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Palm Oil Mill in Oyo State - page 2 / 10





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Executive Summary

We are proposing to develop a small-to-medium scale palm oil plantation and mill in Oyo State, Nigeria. The vision includes a 1000 hectare (2500 acre) plantation of Tenera-type hybrid palm nut trees, planted approximately 150 trees per hectare (ha). These trees, when mature, should produce between 8 and 10 million kg of fresh fruit bunches (FFB) of palm fruit per year. When processed, this is expected to yield 1.5-2 million liters of cooking grade palm oil annually, and will generate roughly from 0 8 1.0 million U.S. per year in revenue. Most of this income is to remain in Oyo State through direct wages, other operating expenses, grants to the Good Samaritan Society of Nigeria, or further investments in local industrial development.

1 Background

1.1 Motivation

On a recent visit to Nigeria, the author had the opportunity to observe rural women involved in the production of cooking grade palm oil in Oyo State. After some further investigation, it became clear that the demand for palm oil in Oyo state must greatly exceed the supply available through these small-scale village production methods. On returning to the United States, a committee of those interested in developing and financing this kind of project formed to study the possibilities. We have come to the conclusion that the development of a palm oil plantation and mill in Oyo State is economically viable.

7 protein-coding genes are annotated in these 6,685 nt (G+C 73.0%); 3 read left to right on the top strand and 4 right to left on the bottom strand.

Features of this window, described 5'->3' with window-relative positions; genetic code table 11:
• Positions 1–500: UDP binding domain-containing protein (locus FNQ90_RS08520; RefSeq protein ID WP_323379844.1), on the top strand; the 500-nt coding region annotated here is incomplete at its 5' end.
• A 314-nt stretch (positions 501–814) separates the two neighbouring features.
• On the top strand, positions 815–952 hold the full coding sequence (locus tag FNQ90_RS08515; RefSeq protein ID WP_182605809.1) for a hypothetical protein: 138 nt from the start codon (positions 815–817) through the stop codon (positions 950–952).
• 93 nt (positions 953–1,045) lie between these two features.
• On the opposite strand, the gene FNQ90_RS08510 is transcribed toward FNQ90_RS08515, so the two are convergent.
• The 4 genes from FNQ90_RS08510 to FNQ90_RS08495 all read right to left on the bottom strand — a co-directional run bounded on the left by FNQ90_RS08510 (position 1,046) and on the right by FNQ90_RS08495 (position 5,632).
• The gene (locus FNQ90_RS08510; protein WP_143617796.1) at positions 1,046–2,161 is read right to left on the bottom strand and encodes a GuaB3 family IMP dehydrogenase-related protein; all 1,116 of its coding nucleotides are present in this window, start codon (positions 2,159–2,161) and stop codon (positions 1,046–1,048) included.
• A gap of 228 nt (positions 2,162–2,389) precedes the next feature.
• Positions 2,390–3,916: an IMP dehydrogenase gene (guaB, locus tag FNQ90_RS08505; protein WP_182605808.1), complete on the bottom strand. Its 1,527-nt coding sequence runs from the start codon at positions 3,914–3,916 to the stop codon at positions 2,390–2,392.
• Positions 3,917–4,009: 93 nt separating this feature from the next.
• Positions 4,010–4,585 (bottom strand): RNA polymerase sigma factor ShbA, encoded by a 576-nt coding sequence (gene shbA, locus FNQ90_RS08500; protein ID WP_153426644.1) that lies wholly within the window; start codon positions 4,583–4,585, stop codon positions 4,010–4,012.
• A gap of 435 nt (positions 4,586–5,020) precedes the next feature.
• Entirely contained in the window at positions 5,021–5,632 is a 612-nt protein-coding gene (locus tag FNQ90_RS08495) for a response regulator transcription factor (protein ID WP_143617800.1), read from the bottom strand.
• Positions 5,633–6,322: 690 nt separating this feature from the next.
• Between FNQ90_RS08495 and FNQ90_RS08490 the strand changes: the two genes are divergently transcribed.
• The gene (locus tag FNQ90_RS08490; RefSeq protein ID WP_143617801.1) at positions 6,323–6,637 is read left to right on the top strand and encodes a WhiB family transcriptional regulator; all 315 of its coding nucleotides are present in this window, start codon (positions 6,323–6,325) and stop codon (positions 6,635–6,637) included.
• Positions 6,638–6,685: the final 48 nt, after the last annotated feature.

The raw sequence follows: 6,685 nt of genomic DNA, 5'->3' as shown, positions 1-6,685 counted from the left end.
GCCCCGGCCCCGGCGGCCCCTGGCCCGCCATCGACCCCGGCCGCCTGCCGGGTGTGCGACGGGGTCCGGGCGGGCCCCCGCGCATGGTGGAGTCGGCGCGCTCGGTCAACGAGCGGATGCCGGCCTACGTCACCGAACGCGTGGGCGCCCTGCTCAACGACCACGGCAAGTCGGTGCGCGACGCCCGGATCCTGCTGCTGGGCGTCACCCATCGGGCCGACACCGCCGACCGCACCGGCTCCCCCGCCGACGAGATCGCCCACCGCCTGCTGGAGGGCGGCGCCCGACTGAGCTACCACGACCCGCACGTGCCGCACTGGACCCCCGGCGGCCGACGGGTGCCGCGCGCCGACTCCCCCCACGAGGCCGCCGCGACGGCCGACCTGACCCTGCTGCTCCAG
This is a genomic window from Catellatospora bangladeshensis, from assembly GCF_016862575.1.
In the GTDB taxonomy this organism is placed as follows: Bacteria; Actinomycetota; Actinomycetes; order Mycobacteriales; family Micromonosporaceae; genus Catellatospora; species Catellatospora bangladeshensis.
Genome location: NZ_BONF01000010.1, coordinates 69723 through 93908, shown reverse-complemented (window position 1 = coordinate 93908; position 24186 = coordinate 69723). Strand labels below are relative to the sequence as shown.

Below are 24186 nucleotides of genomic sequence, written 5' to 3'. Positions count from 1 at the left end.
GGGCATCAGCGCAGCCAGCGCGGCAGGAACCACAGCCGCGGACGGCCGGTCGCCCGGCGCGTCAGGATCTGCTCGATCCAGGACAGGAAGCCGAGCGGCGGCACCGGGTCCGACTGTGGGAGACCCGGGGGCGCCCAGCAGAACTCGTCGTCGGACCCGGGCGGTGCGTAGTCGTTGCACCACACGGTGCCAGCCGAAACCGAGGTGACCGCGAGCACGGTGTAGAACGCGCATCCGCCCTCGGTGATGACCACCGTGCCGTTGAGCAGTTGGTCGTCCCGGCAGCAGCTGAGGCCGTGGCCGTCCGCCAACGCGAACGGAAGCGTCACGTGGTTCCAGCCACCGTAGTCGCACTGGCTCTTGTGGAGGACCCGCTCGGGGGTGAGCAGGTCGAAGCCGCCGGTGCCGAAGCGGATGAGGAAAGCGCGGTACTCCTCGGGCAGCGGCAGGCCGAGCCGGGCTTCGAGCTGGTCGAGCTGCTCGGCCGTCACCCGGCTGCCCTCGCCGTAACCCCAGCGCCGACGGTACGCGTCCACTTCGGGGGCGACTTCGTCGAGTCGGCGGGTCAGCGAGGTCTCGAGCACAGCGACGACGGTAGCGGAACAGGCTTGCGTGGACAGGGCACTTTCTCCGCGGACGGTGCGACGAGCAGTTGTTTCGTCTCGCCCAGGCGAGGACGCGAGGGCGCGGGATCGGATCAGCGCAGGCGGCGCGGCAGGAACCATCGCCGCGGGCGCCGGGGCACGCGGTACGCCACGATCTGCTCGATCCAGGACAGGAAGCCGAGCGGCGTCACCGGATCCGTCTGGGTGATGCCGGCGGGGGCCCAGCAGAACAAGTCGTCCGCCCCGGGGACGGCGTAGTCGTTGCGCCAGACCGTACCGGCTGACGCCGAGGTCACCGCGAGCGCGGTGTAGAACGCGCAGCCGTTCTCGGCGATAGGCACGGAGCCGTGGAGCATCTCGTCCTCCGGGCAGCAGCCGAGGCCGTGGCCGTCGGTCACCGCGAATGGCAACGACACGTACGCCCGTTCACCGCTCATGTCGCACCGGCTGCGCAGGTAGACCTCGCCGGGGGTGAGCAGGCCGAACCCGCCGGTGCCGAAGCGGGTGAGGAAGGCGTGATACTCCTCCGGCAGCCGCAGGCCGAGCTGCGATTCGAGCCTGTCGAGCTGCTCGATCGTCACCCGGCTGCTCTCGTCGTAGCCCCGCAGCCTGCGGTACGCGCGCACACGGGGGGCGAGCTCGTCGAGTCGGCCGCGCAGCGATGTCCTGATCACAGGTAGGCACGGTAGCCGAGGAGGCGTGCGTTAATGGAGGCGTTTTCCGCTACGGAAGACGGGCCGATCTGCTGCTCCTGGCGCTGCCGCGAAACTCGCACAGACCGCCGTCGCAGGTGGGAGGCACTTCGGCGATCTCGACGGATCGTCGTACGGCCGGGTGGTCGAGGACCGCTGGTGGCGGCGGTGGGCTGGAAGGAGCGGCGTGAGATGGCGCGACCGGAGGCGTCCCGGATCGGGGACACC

But the deeper motivation for this project comes from the vision of the Good Samaritan Society of America, and its Nigerian counterpart, to make a positive impact in the lives of Nigerians living in rural areas. This project would seek to support that vision through financial support for the Society in its mission and through the development of jobs for local residents. The project would also increase the opportunities for interaction between Ameri- cans involved in the project and the Nigerian people in Oyo State, hopefully resulting in additional benefits to both groups as they share their lives and di erent cultural perspectives.


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